In 1705, Montréal’s new Governor, Claude de Ramezay, decided to build a residence appropriate to his social standing on a hill overlooking the small fortified town. At a time when most buildings were of wood, his imposing stone structure was undoubtedy known as « the Château » from the start, as this was how a Governor’s residence was normally designated. Ramezay took no small pride in his new abode and even wrote King Louis XIV that he had «surely built the most beautiful house in Canada ».
In keeping with private residences of this kind, the property was set on almost 4,000 square metres of land and included a vast garden and orchard.
After de Ramezay’s death in 1724, the Château served a variety of functions. It played host to many important historical figures and bore witness to key events in our history. Initially, Madame de Ramezay rented the Château to Gilles Hocquart, Intendant of New France, as his Montréal residence. When she died in 1742, her heirs sold the building to the Compagnie des Indes, which held the monopoly on the fur trade. It became the head office of the company and the home of its chief agent. In 1756, the company enlarged the Château to the size it is today.
In 1764, merchant William Grant acquired the Château. In 1773, he rented it to the British Government to serve as the Governor’s Residence ; the British purchased it from Grant in 1778.
Discovery of old plans (in french)
The Château Ramezay during the american invasion
When the American Continental Army occupied Montréal from November 1775 to June 1776, the Château was the symbol of power they chose as their headquarters. General Richard Montgomery, Benedict Arnold and Benjamin Franklin all crossed its threshold. Numerous governors and senior British officials followed over the years, until 1849, when Governor-General Lord Elgin was the last to have offices here. That year, rioters set fire to the Parliament of the United Province of Canada, and Montréal lost its status as capital. This event marked the end of an era for the Château, which was then put to other uses. The Courthouse of the District of Montréal occupied the premises until 1855 while a new Courthouse (now known as the Old Courthouse) was being built. The Board of Education of the Government of Quebec, which became the Conseil de l’instruction publique, took over the Château in 1856, headed by Pierre-Joseph-Olivier Chauveau; the Ecole Normale Jacques Cartier opened on the premises the following year. Beginning in 1879, the Faculty of Medicine of Laval University in Montréal, followed by the Faculty of Law, in 1882, gave courses there until 1889.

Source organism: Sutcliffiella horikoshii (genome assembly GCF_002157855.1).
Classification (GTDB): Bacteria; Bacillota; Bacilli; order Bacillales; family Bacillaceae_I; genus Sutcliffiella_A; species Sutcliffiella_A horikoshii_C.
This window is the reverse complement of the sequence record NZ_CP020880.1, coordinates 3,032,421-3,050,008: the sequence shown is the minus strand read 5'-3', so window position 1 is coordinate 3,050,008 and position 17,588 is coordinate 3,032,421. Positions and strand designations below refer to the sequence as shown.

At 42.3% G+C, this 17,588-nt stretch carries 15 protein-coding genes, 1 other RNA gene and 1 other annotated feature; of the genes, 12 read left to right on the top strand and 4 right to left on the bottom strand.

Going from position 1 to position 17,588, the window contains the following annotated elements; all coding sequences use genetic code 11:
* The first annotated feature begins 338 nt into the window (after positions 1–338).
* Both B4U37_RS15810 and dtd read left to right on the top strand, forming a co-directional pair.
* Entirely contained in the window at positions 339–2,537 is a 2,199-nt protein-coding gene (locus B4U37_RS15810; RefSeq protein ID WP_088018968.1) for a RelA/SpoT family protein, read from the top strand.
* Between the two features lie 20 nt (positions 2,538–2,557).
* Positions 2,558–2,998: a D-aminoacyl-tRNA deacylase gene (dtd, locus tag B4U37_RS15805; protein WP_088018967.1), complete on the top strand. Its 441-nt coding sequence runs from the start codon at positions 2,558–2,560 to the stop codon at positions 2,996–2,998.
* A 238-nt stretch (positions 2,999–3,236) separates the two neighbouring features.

The Court of Magistrates took over the Château from 1889 to 1892 while the nearby Courthouse was being enlarged.
It was at this point that our organization, the Antiquarian and Numismatic Society of Montreal entered the picture. Founded in 1862 by a group of French and English-speaking Montrealers, members of this « learned society » had a common interest in our heritage and devoted themselves to its study, its preservation and its promotion. Typically for this sort of organization, they met to discuss their interests, hold lectures, publish a periodical (The Canadian Antiquarian and Numismatic Journal), establish a collection and organize exhibitions. They even formed a pressure group that recommended intervention to preserve historic sites that were under threat.
In 1892, to mark the 250th anniversary of the founding of Montréal, they undertook the installation of the first plaques commemorating the city’s historic sites and buildings.
A year previously, the Society had set up a committee with a view to preserving the Château Ramezay by transforming it into an historical museum and a library.